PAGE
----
House Select Committee on Energy Independence and Global Warming
The United States is at a crucial crossroad in its stance on clean energy policy. Once the leader in emerging clean technology markets, the U.S. now trails European nations and China in the research, development, and deployment of many new energy technologies. Financial analysts and industry insiders presented a stark choice at a standing-room only hearing hosted by the House Select Committee on Energy Independence and Global Warming last week: either we can adopt and extend policies that promote domestic growth of clean energy industries, or we can continue to fall further behind other countries around the world in our ability to compete in the markets of the 21st century. Chairman Ed Markey (D-MA) echoed the experts in saying that without clear long-term and short-term incentives, companies will invest clean energy dollars in other countries, most notably China. In effect, we will be trading our addiction to Middle Eastern oil for an addiction to Asian clean energy technologies.
Clean energy technology markets are already substantial in scope and are likely to grow in the coming decade. According to Bloomberg New Energy Finance, global investments in new forms of clean energy have already surged from under $50 billion in 2004 to more than $170 billion four years later. And as mentioned in our brief on Clean Energy Markets, annual investments in global renewable energy could reach $424 billion a year in 2030.
The panel of expert witnesses advised the Committee that if the United States wants to be a leader in clean energy, it needs to foster innovation by extending successful programs like tax credits, loan guarantees and grants, and adopt a renewable energy standard (RES). Tom Carbone, Chief Executive Officer of Nordic Windpower, said firms like his need clear market signals, such as a price on carbon or a RES, so they can respond to market demand.
Michael Liebreich, Chief Executive of Bloomberg New Energy Finance, emphasized the importance of market signals. Under an RES, the government would require that a certain percentage of utilities’ power plant capacity or generation come from renewable sources by a given date, and mechanisms such as credit trading would allow flexibility in meeting this requirement. However, the RES needs both to be ambitious and to have stiff penalties for noncompliance in order to be successful. Such a policy solution could help create the market demand clean energy firms need to establish footholds and ultimately achieve significant, self-reinforcing growth.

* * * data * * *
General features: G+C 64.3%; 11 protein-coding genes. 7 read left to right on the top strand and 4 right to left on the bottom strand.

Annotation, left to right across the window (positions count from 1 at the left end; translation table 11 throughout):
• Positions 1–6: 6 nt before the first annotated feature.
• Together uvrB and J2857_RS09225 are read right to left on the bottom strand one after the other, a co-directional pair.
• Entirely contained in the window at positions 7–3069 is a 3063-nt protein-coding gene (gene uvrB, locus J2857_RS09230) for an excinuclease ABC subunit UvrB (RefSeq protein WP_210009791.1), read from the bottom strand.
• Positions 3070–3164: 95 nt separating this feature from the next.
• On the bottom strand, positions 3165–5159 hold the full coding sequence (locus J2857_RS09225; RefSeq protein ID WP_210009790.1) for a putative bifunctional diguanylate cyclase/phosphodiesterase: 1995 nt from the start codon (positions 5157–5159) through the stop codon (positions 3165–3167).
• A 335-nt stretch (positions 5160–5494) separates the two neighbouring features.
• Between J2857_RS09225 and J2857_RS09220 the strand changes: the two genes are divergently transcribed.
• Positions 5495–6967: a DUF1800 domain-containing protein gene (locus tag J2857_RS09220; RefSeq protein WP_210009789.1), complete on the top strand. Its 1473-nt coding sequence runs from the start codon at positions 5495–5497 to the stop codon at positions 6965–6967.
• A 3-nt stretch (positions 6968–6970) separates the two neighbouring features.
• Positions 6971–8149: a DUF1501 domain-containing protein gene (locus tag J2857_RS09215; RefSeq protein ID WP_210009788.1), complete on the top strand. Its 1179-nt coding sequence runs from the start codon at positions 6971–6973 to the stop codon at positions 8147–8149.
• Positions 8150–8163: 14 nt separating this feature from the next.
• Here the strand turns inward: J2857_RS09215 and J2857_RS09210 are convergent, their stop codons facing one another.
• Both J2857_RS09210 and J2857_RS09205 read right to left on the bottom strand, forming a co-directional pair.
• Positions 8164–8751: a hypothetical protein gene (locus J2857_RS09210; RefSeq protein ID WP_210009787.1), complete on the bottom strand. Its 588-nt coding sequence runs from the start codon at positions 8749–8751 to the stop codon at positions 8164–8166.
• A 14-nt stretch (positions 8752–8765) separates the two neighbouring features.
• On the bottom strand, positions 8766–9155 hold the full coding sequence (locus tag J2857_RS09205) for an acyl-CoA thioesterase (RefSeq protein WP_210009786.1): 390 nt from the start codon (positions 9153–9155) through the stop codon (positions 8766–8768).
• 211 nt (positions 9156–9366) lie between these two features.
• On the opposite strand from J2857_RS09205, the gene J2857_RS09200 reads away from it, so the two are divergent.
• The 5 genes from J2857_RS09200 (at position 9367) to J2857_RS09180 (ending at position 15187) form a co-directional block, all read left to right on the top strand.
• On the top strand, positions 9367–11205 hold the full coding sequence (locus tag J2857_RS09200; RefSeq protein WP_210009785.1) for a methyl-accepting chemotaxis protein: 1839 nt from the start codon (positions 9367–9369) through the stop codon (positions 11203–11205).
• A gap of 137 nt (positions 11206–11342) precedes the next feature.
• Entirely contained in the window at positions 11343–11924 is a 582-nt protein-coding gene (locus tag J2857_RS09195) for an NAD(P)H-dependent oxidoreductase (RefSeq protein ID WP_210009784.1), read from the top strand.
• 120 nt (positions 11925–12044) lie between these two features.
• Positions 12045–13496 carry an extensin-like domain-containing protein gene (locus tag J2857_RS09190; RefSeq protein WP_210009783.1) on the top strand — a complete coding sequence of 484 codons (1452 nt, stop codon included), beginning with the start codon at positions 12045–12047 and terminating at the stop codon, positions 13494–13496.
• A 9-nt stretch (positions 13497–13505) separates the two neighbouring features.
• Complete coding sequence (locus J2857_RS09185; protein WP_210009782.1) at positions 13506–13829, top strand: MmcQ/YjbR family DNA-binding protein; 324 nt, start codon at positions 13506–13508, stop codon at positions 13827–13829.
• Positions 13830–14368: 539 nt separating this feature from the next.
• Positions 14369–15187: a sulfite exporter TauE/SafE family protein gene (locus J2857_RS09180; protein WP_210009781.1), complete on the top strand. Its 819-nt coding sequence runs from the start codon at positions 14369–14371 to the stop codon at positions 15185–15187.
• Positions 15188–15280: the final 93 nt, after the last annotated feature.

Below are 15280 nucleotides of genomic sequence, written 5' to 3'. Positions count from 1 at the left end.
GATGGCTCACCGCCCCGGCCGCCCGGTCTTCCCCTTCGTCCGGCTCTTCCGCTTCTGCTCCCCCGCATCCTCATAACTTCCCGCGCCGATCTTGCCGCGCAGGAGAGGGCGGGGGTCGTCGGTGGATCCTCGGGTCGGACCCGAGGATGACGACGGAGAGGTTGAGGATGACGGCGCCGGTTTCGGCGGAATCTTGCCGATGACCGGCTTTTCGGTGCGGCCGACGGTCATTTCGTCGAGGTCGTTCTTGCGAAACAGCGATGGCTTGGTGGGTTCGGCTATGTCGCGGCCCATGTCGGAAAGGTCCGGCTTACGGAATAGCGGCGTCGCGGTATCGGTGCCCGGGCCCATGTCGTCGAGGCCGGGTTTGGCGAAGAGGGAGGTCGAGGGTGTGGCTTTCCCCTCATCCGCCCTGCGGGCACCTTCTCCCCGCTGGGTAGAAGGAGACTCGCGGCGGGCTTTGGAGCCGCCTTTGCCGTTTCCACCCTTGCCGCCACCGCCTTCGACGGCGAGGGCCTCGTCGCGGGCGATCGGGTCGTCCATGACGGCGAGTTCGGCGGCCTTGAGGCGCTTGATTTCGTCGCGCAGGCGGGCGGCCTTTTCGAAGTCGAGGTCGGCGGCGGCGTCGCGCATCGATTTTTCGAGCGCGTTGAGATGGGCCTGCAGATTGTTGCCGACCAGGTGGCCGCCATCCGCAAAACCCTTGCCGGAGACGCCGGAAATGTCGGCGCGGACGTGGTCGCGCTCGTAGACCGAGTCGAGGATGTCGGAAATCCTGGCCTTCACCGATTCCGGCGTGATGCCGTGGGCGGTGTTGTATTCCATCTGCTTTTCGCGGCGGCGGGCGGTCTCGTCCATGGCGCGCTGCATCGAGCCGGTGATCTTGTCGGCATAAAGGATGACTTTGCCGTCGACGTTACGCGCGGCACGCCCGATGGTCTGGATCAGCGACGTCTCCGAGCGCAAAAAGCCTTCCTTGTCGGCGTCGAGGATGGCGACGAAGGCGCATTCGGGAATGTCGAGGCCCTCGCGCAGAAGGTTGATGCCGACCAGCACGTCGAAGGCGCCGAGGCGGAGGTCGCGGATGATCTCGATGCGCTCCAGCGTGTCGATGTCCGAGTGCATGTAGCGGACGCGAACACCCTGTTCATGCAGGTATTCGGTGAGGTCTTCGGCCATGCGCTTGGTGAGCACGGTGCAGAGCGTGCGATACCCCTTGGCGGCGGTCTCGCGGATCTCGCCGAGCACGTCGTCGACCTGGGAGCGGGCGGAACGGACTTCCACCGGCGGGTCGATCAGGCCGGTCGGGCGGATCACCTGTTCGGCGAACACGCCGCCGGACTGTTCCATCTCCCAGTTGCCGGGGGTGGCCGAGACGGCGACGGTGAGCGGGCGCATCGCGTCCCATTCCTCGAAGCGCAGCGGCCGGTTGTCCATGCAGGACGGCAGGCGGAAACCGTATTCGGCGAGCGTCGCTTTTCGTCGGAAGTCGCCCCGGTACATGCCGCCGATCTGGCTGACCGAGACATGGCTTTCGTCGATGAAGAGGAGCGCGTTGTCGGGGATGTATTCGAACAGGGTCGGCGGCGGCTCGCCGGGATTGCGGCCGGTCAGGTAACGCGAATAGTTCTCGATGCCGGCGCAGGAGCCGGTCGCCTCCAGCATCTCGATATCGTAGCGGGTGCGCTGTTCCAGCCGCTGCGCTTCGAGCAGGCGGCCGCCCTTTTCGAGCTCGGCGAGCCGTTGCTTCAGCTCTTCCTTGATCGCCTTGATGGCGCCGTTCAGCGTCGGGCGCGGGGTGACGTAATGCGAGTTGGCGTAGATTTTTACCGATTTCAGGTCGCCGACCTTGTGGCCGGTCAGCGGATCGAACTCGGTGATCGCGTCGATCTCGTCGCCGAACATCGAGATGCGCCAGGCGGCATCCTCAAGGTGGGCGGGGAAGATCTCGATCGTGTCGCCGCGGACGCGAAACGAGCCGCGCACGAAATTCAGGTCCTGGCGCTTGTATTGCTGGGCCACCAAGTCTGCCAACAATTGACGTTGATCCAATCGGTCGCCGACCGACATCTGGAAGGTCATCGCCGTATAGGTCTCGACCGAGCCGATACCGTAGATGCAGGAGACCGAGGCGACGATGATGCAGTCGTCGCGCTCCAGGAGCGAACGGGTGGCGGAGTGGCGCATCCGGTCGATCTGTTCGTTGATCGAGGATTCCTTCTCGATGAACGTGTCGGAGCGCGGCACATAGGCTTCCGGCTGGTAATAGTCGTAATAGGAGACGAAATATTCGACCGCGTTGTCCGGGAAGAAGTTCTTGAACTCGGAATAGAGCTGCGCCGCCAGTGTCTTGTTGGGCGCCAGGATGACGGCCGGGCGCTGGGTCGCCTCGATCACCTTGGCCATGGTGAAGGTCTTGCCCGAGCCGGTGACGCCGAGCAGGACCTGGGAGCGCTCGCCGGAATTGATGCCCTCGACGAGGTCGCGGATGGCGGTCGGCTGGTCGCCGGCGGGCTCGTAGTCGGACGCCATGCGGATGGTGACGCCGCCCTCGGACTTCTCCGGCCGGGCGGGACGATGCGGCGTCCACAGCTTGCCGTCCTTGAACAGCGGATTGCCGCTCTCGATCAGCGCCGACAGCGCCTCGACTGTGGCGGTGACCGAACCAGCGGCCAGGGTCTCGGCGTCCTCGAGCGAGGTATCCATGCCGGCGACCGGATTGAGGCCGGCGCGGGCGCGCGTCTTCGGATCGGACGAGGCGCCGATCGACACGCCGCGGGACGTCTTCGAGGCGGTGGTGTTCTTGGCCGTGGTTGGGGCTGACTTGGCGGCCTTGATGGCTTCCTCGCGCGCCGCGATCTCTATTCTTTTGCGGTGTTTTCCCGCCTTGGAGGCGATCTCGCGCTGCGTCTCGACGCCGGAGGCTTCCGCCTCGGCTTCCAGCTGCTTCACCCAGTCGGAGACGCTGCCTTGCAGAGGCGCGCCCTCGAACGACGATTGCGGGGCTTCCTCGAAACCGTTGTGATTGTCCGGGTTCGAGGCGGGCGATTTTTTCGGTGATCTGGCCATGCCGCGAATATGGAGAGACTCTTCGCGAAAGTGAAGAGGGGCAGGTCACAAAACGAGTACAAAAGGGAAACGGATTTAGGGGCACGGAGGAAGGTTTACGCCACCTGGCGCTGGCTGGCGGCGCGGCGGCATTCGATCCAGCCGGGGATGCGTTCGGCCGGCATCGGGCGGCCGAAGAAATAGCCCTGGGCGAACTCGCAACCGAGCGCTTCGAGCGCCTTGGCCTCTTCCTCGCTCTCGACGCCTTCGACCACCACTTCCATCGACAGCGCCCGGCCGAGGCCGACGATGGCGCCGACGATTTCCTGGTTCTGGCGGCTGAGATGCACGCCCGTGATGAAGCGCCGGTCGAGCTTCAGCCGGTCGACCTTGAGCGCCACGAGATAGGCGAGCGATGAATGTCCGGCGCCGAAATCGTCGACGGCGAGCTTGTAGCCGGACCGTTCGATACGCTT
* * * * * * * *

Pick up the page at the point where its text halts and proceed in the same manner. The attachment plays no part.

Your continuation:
Mark Fulton, Global Head of Climate Change Investment Research at Deutsche Bank, urged the adoption of policies that are transparent, have longevity, and have certainty (TLC) in order to ensure the United States has a competitive advantage in global energy markets. Investors want transparent policies that clearly define the rules and create a level playing field. So to attract private funding, these policies should be in place for the length of the investment and should not be subject to the kind of frequent and uncertain renewal that has stymied the production tax credit and investment tax credit.
In addition to their environmental benefits, Ravi Viswanathan, General Partner at New Enterprise Associates, believes that these policies are exactly what are needed at this uncertain economic time. Mr. Viswanathan argued that clean energy investments can lead to job creation and energy independence. If we have the right incentives, clean energy jobs would be created domestically rather than abroad. Innovation has long been a source of our competitive advantage. Other countries, such as China, have speed, capital, and scale, and they are exercising their manufacturing advantage. Now, these countries are beginning to do something that investors had not anticipated: foster innovation. Once other countries start innovating in earnest, unless the United States takes action, the economic benefits associated with these technologies will go elsewhere.